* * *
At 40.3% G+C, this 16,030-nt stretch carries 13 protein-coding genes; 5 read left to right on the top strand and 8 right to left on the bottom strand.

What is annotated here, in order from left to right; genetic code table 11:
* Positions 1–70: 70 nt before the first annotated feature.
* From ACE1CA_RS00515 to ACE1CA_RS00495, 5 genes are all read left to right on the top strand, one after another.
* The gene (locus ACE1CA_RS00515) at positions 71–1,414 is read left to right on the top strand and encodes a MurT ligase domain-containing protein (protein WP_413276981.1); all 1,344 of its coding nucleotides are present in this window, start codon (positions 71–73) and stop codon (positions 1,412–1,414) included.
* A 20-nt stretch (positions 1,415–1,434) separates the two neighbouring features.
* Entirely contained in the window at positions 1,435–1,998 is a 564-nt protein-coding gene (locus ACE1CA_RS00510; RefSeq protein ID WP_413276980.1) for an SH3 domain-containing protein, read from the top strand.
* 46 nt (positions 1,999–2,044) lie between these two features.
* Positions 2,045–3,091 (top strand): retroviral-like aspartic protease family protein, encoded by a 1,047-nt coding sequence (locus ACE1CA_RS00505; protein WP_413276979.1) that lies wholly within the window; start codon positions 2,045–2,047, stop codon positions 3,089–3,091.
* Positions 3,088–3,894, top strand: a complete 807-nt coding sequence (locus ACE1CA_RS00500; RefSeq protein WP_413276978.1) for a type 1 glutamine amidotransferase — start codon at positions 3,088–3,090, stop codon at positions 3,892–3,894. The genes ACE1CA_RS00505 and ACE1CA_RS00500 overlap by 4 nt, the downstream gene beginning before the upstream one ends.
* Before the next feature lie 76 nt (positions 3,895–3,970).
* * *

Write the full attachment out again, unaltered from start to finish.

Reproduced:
At 40.3% G+C, this 16,030-nt stretch carries 13 protein-coding genes; 5 read left to right on the top strand and 8 right to left on the bottom strand.

What is annotated here, in order from left to right; genetic code table 11:
* Positions 1–70: 70 nt before the first annotated feature.
* From ACE1CA_RS00515 to ACE1CA_RS00495, 5 genes are all read left to right on the top strand, one after another.
* The gene (locus ACE1CA_RS00515) at positions 71–1,414 is read left to right on the top strand and encodes a MurT ligase domain-containing protein (protein WP_413276981.1); all 1,344 of its coding nucleotides are present in this window, start codon (positions 71–73) and stop codon (positions 1,412–1,414) included.
* A 20-nt stretch (positions 1,415–1,434) separates the two neighbouring features.
* Entirely contained in the window at positions 1,435–1,998 is a 564-nt protein-coding gene (locus ACE1CA_RS00510; RefSeq protein ID WP_413276980.1) for an SH3 domain-containing protein, read from the top strand.
* 46 nt (positions 1,999–2,044) lie between these two features.
* Positions 2,045–3,091 (top strand): retroviral-like aspartic protease family protein, encoded by a 1,047-nt coding sequence (locus ACE1CA_RS00505; protein WP_413276979.1) that lies wholly within the window; start codon positions 2,045–2,047, stop codon positions 3,089–3,091.
* Positions 3,088–3,894, top strand: a complete 807-nt coding sequence (locus ACE1CA_RS00500; RefSeq protein WP_413276978.1) for a type 1 glutamine amidotransferase — start codon at positions 3,088–3,090, stop codon at positions 3,892–3,894. The genes ACE1CA_RS00505 and ACE1CA_RS00500 overlap by 4 nt, the downstream gene beginning before the upstream one ends.
* Before the next feature lie 76 nt (positions 3,895–3,970).